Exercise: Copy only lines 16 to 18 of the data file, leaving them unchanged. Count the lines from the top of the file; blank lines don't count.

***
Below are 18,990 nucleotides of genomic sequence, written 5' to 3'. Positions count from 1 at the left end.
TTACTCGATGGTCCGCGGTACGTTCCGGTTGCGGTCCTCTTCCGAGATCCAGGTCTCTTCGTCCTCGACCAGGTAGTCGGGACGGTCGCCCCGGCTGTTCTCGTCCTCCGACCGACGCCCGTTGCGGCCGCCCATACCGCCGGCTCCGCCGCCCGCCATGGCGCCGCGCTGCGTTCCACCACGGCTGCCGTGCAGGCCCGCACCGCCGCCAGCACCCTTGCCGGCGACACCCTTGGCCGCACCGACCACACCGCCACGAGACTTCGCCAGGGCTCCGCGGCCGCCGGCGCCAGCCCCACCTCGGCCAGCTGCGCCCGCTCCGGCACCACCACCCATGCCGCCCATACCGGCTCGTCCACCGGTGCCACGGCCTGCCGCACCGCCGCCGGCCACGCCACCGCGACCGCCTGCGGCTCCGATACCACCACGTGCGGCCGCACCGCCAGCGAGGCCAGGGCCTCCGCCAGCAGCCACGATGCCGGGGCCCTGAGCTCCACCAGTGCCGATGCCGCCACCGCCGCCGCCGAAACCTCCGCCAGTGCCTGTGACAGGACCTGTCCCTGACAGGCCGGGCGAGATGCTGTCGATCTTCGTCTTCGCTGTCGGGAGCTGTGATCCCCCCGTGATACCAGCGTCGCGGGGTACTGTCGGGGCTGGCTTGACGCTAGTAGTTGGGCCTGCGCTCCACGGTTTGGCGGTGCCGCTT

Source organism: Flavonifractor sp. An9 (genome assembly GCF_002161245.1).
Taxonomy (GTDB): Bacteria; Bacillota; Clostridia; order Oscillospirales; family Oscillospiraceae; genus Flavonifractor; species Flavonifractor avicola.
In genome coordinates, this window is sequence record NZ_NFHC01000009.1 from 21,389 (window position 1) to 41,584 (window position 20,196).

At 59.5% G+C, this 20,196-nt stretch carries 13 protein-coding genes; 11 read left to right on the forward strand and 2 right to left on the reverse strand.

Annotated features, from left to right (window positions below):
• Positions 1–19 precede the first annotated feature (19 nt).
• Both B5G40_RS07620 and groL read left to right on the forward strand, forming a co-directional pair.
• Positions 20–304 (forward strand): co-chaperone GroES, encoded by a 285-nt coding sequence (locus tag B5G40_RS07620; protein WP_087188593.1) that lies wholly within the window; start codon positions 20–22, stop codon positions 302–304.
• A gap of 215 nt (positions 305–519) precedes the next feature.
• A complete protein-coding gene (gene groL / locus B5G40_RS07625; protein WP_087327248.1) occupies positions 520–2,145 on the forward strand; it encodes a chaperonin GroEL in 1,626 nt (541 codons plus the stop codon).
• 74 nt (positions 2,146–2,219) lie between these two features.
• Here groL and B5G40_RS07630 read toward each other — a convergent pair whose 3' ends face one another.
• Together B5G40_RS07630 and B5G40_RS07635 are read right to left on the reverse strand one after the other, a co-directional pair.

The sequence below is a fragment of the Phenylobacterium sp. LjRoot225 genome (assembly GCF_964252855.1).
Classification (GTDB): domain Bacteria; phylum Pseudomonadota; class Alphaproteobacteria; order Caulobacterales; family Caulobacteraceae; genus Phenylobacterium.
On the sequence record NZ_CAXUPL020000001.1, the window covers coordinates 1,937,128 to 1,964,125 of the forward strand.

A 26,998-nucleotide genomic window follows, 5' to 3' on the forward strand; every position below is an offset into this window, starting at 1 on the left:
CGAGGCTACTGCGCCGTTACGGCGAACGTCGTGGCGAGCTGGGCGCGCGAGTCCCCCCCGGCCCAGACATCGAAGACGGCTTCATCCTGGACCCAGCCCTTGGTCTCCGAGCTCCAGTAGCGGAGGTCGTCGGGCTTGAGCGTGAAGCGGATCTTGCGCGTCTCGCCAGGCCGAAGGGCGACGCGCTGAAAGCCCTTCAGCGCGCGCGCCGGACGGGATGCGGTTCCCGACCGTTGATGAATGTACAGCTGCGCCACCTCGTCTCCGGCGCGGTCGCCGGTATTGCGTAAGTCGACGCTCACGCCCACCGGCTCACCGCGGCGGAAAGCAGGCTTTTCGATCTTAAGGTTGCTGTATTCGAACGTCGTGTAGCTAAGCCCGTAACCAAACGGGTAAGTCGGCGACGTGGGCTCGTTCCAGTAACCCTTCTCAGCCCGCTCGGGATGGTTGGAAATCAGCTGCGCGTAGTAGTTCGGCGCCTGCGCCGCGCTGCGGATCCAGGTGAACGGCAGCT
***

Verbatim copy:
The sequence below is a fragment of the Phenylobacterium sp. LjRoot225 genome (assembly GCF_964252855.1).
Classification (GTDB): domain Bacteria; phylum Pseudomonadota; class Alphaproteobacteria; order Caulobacterales; family Caulobacteraceae; genus Phenylobacterium.
On the sequence record NZ_CAXUPL020000001.1, the window covers coordinates 1,937,128 to 1,964,125 of the forward strand.